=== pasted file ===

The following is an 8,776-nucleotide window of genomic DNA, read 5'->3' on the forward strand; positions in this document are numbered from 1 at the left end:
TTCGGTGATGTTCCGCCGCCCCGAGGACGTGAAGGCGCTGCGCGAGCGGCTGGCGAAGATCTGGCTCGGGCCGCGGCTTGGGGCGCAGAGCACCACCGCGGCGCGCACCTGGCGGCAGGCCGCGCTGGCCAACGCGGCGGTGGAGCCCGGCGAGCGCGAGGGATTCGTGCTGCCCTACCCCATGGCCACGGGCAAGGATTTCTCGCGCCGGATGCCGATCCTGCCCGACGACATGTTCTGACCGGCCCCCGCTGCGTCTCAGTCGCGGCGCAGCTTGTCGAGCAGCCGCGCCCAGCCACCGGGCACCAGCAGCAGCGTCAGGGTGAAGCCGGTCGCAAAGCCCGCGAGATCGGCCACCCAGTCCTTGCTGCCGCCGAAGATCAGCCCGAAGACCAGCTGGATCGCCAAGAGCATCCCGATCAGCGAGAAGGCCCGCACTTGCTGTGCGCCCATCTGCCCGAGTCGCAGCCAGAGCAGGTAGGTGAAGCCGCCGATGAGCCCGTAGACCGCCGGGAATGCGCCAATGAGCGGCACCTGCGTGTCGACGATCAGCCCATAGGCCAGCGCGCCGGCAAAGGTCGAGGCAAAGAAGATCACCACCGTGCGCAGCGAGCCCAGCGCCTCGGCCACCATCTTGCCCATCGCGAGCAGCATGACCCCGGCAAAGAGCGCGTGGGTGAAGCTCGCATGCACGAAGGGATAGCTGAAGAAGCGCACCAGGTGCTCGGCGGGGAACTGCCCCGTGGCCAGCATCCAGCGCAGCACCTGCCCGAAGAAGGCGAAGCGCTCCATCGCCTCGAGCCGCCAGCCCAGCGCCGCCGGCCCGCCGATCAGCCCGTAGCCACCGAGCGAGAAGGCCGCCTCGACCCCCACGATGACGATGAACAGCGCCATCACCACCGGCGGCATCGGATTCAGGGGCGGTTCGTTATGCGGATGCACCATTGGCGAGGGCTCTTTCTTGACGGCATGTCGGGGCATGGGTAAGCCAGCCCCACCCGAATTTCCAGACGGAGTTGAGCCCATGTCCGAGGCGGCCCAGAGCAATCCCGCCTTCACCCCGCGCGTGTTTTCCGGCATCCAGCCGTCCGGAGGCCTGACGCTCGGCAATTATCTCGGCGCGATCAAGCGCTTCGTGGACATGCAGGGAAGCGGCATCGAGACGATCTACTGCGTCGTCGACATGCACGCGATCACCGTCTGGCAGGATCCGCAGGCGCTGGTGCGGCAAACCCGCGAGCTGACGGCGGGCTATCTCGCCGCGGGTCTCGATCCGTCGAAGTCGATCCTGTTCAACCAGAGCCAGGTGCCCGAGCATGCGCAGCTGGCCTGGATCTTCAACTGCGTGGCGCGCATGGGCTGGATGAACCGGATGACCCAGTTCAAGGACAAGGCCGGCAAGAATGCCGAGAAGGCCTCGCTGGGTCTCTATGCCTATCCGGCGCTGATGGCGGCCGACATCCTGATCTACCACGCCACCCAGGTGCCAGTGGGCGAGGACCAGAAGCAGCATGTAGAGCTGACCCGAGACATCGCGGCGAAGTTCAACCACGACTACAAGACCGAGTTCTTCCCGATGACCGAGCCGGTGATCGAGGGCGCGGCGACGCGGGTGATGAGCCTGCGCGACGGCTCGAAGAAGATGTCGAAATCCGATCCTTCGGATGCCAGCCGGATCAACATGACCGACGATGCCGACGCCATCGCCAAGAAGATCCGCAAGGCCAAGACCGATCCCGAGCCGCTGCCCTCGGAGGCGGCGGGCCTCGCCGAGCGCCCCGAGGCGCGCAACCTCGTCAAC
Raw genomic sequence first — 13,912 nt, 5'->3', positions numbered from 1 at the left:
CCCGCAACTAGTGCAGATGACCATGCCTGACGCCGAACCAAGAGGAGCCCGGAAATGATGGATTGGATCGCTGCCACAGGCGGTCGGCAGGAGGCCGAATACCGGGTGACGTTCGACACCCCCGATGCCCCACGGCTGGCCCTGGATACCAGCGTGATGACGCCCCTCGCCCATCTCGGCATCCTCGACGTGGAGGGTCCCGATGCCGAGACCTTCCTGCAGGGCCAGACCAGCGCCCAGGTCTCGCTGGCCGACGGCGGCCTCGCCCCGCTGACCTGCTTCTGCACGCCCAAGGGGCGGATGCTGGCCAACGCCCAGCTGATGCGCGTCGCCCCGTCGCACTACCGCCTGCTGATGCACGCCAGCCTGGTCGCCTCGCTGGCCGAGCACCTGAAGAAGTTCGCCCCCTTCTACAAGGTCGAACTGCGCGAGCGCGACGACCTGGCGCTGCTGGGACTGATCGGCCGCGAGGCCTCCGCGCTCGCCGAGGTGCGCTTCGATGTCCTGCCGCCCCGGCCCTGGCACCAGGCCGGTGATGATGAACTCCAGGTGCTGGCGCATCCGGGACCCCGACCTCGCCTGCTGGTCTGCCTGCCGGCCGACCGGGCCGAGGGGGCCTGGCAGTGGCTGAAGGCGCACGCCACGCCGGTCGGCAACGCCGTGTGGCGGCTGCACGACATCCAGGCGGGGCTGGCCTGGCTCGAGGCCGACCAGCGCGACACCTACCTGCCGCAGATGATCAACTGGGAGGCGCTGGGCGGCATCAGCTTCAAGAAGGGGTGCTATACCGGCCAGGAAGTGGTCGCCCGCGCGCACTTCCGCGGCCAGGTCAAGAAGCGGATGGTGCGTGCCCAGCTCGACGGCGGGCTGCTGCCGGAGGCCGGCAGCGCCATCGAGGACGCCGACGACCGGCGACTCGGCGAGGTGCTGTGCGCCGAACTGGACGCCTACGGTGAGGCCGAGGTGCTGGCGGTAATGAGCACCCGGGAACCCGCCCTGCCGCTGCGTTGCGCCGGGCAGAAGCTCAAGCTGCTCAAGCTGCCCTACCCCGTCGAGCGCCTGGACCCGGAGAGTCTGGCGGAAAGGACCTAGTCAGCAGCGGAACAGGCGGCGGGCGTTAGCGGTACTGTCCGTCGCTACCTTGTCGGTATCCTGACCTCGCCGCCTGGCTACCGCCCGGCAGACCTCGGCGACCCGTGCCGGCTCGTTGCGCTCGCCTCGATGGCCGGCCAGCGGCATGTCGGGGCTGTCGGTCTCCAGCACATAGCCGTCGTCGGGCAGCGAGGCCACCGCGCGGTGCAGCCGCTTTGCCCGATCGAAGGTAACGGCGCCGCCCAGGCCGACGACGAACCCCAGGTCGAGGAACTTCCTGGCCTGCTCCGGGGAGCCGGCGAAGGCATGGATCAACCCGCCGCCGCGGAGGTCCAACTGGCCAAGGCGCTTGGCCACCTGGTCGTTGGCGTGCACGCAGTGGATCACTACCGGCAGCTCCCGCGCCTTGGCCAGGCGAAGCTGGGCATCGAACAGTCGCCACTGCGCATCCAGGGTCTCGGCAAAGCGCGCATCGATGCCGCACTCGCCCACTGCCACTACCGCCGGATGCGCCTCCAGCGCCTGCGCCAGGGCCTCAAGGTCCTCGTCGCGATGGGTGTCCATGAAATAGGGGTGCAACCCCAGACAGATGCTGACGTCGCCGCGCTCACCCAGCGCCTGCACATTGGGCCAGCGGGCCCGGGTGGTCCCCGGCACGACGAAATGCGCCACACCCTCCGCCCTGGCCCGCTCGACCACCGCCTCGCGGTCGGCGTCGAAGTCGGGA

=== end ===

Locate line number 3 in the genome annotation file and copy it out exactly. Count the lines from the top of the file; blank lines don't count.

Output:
Raw genomic sequence first — 13,912 nt, 5'->3', positions numbered from 1 at the left: